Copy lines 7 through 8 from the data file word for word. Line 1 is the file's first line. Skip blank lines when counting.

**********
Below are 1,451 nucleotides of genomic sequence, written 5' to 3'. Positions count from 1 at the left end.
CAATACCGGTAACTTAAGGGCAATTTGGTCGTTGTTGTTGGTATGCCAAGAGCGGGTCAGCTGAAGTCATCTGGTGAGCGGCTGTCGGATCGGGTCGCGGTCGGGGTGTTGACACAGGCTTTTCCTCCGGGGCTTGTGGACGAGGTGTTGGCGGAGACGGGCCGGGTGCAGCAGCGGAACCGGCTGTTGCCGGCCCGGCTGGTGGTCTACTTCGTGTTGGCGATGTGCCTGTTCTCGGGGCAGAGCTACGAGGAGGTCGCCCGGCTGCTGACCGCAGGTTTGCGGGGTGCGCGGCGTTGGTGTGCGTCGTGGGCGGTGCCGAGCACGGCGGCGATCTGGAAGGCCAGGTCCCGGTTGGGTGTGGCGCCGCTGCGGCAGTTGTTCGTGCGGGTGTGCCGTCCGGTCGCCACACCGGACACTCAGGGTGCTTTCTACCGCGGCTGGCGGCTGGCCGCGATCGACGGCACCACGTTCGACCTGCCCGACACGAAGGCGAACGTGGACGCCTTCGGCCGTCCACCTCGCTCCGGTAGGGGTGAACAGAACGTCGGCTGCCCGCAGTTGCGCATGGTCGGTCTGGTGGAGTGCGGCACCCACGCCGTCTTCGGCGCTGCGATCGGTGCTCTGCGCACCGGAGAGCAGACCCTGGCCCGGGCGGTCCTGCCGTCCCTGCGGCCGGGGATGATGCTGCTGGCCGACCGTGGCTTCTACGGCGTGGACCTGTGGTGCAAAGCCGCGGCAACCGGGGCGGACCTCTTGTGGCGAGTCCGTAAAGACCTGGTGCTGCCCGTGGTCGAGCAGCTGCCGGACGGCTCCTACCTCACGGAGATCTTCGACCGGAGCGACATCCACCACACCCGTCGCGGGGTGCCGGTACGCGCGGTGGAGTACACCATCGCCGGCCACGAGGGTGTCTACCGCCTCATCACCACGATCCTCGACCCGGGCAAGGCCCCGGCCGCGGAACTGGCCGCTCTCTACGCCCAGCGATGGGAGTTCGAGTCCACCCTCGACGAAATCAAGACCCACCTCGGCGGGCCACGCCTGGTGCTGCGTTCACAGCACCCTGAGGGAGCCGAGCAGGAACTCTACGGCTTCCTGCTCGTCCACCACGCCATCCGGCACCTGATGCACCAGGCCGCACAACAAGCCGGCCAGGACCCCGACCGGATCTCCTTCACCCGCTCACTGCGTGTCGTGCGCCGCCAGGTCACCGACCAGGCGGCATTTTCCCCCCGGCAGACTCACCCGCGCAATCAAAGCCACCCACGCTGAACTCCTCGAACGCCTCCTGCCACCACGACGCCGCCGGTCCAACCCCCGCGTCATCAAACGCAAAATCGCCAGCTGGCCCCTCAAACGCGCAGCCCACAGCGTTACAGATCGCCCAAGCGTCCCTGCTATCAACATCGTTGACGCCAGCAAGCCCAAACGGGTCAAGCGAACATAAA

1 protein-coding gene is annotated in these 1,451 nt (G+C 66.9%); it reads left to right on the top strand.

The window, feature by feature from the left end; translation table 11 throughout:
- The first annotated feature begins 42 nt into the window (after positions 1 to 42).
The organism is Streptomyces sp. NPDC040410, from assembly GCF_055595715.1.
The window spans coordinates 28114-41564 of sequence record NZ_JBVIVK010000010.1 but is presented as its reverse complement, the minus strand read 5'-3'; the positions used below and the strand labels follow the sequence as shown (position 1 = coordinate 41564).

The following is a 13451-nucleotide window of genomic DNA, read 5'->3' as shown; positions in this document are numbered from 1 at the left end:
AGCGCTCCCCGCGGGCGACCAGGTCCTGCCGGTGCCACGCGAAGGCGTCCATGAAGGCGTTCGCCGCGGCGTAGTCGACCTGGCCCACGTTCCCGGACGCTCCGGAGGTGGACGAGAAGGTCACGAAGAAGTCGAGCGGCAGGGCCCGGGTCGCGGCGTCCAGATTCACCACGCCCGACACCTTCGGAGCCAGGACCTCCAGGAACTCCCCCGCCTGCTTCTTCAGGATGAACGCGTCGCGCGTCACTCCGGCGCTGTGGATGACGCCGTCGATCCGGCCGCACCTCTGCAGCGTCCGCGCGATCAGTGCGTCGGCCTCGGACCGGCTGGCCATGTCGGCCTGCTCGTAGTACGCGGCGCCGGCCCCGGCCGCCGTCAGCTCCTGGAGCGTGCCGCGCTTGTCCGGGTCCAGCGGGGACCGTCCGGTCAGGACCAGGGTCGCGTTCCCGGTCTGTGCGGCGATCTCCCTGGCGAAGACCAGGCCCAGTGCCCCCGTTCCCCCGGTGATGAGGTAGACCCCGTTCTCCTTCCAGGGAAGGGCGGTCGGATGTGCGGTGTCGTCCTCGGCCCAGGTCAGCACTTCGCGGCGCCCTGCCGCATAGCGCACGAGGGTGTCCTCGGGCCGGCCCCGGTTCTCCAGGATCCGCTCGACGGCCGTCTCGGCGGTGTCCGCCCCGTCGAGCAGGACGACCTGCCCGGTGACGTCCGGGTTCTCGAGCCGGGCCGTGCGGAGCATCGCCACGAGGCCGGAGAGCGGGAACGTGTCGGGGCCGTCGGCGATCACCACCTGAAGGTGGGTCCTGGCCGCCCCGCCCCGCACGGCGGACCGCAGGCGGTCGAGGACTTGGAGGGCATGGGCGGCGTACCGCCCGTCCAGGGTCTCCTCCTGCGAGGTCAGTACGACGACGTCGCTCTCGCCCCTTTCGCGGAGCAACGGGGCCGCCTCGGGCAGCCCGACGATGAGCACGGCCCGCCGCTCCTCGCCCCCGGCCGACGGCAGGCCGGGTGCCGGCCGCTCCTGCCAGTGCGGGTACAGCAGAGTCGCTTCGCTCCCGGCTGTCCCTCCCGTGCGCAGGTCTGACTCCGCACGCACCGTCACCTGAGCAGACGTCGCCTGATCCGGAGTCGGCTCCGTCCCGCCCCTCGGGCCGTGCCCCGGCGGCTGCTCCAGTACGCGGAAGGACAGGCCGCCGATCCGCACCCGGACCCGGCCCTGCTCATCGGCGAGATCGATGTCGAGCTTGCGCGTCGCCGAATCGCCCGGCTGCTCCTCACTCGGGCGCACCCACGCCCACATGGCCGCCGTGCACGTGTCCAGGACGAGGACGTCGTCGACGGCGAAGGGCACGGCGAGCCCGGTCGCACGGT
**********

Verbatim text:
The window spans coordinates 28114-41564 of sequence record NZ_JBVIVK010000010.1 but is presented as its reverse complement, the minus strand read 5'-3'; the positions used below and the strand labels follow the sequence as shown (position 1 = coordinate 41564).

The following is a 13451-nucleotide window of genomic DNA, read 5'->3' as shown; positions in this document are numbered from 1 at the left end: